At a Glance
- Poe continually reminds the reader of the theme of time by depicting the pendulum swinging closer and closer to the narrator. Both he and the reader are acutely aware of the passage of time as he comes closer and closer to death.
- Death is another important theme in "The Pit and the Pendulum." It hangs over the main character in the form of the pendulum, but is more generally addressed through the narrator's discussion of the Spanish Inquisition. Poe's story might seem excessively brutal to some readers, but these gruesome scenes of death and torture were pretty common during the Spanish Inquisition.
- Poe uses the Spanish Inquisition to develop the theme of religion. It quickly becomes clear that the Spanish Inquisition, though given the authority to punish "heretics" for their "crimes" against the church, has become an overzealous religious tribunal that convicts and tortures people based on very little evidence. This is a criticism of religious extremism, if not of religion itself.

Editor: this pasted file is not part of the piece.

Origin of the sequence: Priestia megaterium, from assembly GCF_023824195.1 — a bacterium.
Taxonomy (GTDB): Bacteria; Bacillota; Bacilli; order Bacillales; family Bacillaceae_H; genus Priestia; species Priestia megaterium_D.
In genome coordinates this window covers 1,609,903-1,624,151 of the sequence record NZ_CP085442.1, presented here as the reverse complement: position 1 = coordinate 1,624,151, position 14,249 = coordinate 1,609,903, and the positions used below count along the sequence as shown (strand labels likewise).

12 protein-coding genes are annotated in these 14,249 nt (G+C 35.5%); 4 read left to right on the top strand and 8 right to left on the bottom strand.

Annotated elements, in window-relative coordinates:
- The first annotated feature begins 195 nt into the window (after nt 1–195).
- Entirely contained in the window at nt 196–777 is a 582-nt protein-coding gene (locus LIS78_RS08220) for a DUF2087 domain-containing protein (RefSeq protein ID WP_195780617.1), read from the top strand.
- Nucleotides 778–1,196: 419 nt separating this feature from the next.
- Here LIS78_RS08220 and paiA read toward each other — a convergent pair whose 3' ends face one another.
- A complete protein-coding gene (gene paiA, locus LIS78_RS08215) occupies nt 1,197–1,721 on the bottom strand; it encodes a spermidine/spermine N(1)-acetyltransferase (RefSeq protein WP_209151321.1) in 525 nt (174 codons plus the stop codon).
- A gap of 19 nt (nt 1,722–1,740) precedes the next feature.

Themes and Meanings
One obvious theme is the inexorable passage of time, ending in death as the final outcome of all life. The pendulum, usually associated with clocks and time, here combines the two elements, for it is one of two possible means of execution, and it is also compared to the scythe wielded by Father Time. The other obvious symbol of death is the pit, a synonym with death or Sheol since biblical times.
The horrors of the Spanish Inquisition are also treated specifically. This is not, however, a diatribe against Spain or a laudatory statement about France. Instead, on a more universal level, it shows the cruelty that humans exercise on their fellow human beings. Edgar Allan Poe uses the historical background solely to render the story more believable and, thus, more frightening. His purpose is to create a nightmare in which the reader becomes a coparticipant with the protagonist, sharing in the terror and the suspense.